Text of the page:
Are you using or planning to use NFSv4 (Network File System version 4)? I wouldn’t be surprised if most of the answers to that question are a flat-out no or a quizzical stare, because this latest incarnation of the Linux/Unix file system is still a long way from becoming a mainstream solution. However, let me make it clear that this impasse is not for lack of merit, because NFSv4 has a lot to like.
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If you need a refresher or an introduction to NFSv4, I can’t think of a better document than “The Future of NFS,” a presentation given by NetApp’s Mike Eisler at SNIA in 2005. (You may also want to visit Eisler’s blog.)
From that easy-to-follow presentation, you’ll certainly learn more about the protocol than I could possibly squeeze into this column, but here is a quick summary for your boss, quoted from the abstract of RFC 3010, the Internet draft for NFSv4: “Unlike earlier versions, the NFS version 4 protocols support traditional file access while integrating support for file locking and the mount protocol. In addition, support for strong security (and its negotiation), compound operations, client caching, and internationalization have been added.”
Each of those plainly stated goals is a revolutionary step up from previous versions. Client caching, for example, translates into clients being able to lease file ownership and to freely modify their content locally until the server reclaims ownership. That approach saves contention time between clients and update time over, say, a block-locking alternative where each update is negotiated over the network.
Why the discussion about NFSv4? Blame it on a recent announcement from Panasas, a company we've talked about before. Panasas' intention to make available the source code of its client software, DirectFLOW, suddenly shoves the next version of the NFS protocol (v4.1) into the spotlight.
We need NFSv4.1 because “there is no shortage of applications frustrated by the limitations of a single network endpoint on a single NFS server exporting a single file system or single huge file,” according to a joint 2004 document from NetApp and Panasas that essentially explained the reason to pursue NFSv4.1 to the IETF.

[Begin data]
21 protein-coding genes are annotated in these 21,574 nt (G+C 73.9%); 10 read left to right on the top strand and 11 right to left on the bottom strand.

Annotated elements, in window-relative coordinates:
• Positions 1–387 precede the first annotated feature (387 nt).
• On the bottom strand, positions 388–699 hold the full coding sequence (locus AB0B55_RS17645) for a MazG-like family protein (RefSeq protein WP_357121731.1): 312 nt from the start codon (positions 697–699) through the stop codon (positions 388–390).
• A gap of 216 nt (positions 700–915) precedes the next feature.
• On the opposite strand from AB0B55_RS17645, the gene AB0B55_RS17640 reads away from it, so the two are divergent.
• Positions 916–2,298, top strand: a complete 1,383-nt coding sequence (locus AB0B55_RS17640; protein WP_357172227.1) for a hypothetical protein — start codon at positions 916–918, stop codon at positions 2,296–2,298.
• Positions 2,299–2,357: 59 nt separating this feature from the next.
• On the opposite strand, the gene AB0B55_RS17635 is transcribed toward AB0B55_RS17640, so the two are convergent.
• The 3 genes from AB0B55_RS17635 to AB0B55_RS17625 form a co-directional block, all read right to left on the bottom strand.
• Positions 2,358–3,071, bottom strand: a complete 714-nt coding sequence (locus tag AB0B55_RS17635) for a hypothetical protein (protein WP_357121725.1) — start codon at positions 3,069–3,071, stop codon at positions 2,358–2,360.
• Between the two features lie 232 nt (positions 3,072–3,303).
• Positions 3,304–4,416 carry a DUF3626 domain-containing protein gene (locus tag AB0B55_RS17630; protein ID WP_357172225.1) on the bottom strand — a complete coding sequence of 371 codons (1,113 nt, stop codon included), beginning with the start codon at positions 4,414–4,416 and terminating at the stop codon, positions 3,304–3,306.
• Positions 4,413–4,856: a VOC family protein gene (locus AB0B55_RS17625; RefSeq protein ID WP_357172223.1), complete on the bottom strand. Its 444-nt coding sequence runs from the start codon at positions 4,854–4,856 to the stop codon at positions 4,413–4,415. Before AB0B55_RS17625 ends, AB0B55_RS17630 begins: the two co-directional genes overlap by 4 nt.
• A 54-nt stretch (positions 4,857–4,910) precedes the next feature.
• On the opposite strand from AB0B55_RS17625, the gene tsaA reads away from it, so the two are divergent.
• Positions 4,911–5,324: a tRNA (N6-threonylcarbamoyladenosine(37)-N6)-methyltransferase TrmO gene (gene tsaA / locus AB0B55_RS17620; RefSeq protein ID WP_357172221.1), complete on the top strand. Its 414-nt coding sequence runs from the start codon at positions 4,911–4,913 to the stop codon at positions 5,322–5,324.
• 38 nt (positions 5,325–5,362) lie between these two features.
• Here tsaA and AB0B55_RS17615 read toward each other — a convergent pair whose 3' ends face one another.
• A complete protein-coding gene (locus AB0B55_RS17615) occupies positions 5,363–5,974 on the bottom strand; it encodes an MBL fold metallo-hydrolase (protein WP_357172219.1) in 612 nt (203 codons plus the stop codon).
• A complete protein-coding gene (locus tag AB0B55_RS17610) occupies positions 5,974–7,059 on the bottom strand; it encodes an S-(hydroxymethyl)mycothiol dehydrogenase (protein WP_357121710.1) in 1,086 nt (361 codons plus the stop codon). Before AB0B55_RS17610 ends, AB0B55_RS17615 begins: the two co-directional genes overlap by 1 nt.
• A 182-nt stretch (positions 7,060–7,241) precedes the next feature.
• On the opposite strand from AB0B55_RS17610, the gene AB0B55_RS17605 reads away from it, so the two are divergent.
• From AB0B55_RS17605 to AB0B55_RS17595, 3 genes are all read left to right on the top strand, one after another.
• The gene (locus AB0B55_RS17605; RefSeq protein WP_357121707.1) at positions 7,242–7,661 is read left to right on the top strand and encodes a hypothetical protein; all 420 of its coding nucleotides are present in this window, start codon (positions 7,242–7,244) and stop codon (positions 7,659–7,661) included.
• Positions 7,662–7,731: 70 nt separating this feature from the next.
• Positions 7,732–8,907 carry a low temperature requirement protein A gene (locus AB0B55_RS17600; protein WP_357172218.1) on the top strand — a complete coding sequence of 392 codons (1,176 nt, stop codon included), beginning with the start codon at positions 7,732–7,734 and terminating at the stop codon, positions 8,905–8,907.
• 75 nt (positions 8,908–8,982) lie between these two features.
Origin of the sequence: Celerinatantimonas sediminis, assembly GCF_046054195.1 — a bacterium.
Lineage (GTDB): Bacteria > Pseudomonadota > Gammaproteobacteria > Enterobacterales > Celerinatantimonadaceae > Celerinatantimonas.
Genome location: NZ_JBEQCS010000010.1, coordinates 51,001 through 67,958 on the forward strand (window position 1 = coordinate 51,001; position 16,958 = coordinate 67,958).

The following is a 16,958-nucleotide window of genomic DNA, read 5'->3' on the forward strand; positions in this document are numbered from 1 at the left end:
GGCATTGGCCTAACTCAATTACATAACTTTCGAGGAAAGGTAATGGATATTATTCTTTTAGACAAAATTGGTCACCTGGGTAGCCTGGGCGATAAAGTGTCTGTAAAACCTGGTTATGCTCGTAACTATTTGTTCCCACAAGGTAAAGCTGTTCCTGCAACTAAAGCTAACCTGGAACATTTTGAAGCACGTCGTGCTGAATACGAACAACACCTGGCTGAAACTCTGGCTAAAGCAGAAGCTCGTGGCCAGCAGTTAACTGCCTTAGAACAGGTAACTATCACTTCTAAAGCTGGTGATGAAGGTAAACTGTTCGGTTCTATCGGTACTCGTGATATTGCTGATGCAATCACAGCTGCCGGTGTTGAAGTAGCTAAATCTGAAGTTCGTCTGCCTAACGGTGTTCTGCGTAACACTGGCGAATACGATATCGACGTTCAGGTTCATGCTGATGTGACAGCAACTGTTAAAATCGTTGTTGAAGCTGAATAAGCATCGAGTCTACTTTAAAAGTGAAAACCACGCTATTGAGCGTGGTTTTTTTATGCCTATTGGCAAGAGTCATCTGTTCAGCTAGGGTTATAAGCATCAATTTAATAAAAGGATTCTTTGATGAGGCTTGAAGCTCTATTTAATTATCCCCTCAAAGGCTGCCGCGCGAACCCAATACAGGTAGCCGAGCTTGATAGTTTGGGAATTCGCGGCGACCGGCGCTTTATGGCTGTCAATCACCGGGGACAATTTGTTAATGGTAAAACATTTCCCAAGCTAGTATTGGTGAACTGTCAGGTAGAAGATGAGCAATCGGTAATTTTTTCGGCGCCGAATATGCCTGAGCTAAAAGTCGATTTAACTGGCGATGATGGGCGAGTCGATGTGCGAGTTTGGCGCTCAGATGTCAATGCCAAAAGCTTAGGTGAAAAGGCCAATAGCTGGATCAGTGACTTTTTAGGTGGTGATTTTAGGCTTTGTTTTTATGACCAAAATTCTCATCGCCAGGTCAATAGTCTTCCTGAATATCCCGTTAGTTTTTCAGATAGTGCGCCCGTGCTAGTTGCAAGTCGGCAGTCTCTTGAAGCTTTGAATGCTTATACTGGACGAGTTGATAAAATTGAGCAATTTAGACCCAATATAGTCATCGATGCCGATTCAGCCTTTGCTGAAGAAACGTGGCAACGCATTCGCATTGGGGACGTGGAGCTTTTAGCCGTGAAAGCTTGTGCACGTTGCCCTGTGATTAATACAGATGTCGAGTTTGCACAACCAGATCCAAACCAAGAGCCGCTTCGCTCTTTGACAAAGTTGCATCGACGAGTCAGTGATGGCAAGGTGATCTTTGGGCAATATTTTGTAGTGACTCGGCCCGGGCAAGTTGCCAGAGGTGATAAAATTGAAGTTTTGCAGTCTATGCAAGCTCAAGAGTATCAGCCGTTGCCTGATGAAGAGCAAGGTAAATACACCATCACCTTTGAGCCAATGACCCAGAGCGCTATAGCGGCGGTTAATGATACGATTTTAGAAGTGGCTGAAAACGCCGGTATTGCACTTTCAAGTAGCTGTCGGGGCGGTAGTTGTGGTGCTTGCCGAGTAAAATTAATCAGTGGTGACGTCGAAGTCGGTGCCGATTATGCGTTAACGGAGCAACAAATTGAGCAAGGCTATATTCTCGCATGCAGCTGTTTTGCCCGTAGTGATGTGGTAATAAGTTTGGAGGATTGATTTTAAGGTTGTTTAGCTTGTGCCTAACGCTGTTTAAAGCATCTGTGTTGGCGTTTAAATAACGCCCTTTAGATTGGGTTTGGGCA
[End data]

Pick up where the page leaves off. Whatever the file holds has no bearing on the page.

Here in 2007, NFSv4.1 is still being perfected and will eventually cover the much-debated and controversial space of high-performance computing and fast access to large files — an area that previous versions of the protocol simply could not handle. The lack of a viable standard for that high-end segment triggered open source solutions such as Lustre as well as others from vendors such as BlueArc, EMC, IBM, Ibrix, Isilon, NetApp, and SGI, in addition to Panasas.
NFSv4.1 has the potential to become a standards-based convergence point for all those different solutions, blending even clustered solutions (Lustre, NetApp, Isilon, BlueArc) into a parallel behavior. The new version should also offer more connectivity options, such as block-based data transfers using protocols such as iSCSI.
Obviously, each vendor will decide on its own whether or not to adopt the new standard, but the initial landscape seems encouraging, with most vendors committed to embracing it, according to Panasas. Moreover, from quick conversations with BlueArc and Isilon, I got a general acceptance — in principle — of the new protocol, although actual implementation will depend on customers’ demands.
Why, then, is Panasas essentially giving away client applications that Len Rosenthal, chief marketing officer for Panasas, says are some of the company's “crown jewels”?
The hope is to make that technology part of the upcoming NFSv4.1, which would give Panasas the slight competitive advantage of easily becoming standard-compliant while implementing a well-known client architecture.
I don’t read minds, but from where I stand, all seems to indicate that Panasas’ gambit won’t be quite the Trojan horse it seems at first glance. NFSv4.1's complexity and broad scope will require each player to build a rather sophisticated client, a challenging task that the "gift" from Panasas should somewhat alleviate. Stay tuned.
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